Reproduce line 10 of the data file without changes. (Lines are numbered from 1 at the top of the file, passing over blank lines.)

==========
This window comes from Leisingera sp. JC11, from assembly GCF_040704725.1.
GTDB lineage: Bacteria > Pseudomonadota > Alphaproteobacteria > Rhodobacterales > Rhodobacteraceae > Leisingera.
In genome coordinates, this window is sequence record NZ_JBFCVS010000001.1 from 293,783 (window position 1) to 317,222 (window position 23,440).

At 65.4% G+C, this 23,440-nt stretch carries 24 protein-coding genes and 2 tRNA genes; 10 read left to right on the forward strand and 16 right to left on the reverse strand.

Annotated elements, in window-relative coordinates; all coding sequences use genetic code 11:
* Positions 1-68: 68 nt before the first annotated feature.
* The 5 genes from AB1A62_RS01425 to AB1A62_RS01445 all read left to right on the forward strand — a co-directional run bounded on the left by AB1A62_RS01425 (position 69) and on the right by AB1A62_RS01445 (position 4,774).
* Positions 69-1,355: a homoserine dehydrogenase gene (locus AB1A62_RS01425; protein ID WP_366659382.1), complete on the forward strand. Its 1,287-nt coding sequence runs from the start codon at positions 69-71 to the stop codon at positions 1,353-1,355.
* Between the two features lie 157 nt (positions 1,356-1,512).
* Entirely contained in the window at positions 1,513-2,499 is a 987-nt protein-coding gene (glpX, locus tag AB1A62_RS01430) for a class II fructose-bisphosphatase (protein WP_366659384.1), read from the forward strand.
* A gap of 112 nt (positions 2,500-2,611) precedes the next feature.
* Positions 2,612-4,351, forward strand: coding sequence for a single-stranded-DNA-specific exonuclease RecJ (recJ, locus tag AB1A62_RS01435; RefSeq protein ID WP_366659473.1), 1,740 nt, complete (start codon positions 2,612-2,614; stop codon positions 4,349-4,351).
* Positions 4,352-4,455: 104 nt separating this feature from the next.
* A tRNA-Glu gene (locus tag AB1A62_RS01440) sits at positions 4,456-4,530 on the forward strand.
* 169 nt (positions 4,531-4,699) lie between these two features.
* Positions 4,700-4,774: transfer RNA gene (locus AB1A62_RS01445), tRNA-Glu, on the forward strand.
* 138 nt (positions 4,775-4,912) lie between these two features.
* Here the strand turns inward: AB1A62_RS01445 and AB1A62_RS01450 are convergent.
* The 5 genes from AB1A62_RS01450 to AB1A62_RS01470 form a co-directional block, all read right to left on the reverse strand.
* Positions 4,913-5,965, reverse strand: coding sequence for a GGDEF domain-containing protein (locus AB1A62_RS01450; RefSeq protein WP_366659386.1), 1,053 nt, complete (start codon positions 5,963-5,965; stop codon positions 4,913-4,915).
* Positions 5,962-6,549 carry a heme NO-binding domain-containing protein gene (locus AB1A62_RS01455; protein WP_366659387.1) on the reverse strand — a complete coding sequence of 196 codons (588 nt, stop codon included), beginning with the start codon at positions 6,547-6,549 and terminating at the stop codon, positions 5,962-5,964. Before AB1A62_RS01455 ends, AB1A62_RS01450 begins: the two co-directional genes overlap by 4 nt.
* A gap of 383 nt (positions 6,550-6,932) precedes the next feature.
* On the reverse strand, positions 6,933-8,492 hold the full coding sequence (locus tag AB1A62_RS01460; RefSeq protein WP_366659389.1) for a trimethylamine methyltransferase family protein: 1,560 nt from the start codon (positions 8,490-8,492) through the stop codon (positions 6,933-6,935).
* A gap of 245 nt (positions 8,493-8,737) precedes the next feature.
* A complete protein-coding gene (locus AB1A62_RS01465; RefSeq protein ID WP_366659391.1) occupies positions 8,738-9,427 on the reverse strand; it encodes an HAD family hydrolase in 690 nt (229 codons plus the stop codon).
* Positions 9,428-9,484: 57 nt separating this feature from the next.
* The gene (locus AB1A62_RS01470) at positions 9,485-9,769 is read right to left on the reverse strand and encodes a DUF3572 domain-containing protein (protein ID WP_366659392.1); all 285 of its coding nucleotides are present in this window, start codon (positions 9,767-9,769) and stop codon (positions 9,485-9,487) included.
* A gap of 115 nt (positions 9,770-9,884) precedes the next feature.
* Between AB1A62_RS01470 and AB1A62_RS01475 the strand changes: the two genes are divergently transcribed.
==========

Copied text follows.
* Entirely contained in the window at positions 1,513-2,499 is a 987-nt protein-coding gene (glpX, locus tag AB1A62_RS01430) for a class II fructose-bisphosphatase (protein WP_366659384.1), read from the forward strand.